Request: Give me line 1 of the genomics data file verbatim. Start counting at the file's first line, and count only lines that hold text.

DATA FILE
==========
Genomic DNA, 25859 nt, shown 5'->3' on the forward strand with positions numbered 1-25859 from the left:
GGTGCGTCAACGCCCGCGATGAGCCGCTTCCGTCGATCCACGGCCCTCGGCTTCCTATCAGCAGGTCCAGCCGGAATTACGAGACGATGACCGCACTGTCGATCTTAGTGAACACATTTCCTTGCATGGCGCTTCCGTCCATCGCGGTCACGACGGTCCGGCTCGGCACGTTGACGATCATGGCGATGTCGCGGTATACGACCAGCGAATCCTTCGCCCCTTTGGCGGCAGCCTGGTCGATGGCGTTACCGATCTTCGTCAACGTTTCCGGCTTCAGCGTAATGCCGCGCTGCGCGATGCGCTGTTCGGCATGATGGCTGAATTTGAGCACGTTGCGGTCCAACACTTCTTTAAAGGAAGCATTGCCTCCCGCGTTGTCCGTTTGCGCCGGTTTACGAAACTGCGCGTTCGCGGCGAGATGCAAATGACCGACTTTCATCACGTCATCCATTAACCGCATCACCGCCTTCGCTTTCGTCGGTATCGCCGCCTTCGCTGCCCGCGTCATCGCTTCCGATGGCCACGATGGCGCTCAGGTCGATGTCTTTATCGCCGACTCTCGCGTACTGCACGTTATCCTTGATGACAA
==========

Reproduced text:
Genomic DNA, 25859 nt, shown 5'->3' on the forward strand with positions numbered 1-25859 from the left: